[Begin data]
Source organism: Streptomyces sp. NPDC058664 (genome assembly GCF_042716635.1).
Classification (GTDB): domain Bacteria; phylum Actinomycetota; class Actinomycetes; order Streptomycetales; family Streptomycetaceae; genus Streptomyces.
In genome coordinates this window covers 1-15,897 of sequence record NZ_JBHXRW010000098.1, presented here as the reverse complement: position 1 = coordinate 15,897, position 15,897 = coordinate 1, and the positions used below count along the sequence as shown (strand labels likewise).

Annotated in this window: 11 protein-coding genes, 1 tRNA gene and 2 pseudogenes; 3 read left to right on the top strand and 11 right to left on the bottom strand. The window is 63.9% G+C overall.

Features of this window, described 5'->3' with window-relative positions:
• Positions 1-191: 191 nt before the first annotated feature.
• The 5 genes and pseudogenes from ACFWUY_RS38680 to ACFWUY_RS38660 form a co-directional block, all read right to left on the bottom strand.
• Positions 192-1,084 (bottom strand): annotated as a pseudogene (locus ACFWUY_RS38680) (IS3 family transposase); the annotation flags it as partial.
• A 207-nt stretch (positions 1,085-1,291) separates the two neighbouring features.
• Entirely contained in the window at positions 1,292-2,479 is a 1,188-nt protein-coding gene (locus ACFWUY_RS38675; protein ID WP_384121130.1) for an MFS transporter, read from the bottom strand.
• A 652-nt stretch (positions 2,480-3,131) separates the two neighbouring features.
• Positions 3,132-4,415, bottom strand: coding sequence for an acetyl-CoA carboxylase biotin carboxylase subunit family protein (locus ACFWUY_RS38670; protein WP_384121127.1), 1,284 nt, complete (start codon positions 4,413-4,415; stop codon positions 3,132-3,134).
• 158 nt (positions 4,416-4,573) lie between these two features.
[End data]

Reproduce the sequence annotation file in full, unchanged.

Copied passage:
Source organism: Streptomyces sp. NPDC058664 (genome assembly GCF_042716635.1).
Classification (GTDB): domain Bacteria; phylum Actinomycetota; class Actinomycetes; order Streptomycetales; family Streptomycetaceae; genus Streptomyces.
In genome coordinates this window covers 1-15,897 of sequence record NZ_JBHXRW010000098.1, presented here as the reverse complement: position 1 = coordinate 15,897, position 15,897 = coordinate 1, and the positions used below count along the sequence as shown (strand labels likewise).

Annotated in this window: 11 protein-coding genes, 1 tRNA gene and 2 pseudogenes; 3 read left to right on the top strand and 11 right to left on the bottom strand. The window is 63.9% G+C overall.

Features of this window, described 5'->3' with window-relative positions:
• Positions 1-191: 191 nt before the first annotated feature.
• The 5 genes and pseudogenes from ACFWUY_RS38680 to ACFWUY_RS38660 form a co-directional block, all read right to left on the bottom strand.
• Positions 192-1,084 (bottom strand): annotated as a pseudogene (locus ACFWUY_RS38680) (IS3 family transposase); the annotation flags it as partial.
• A 207-nt stretch (positions 1,085-1,291) separates the two neighbouring features.
• Entirely contained in the window at positions 1,292-2,479 is a 1,188-nt protein-coding gene (locus ACFWUY_RS38675; protein ID WP_384121130.1) for an MFS transporter, read from the bottom strand.
• A 652-nt stretch (positions 2,480-3,131) separates the two neighbouring features.
• Positions 3,132-4,415, bottom strand: coding sequence for an acetyl-CoA carboxylase biotin carboxylase subunit family protein (locus ACFWUY_RS38670; protein WP_384121127.1), 1,284 nt, complete (start codon positions 4,413-4,415; stop codon positions 3,132-3,134).
• 158 nt (positions 4,416-4,573) lie between these two features.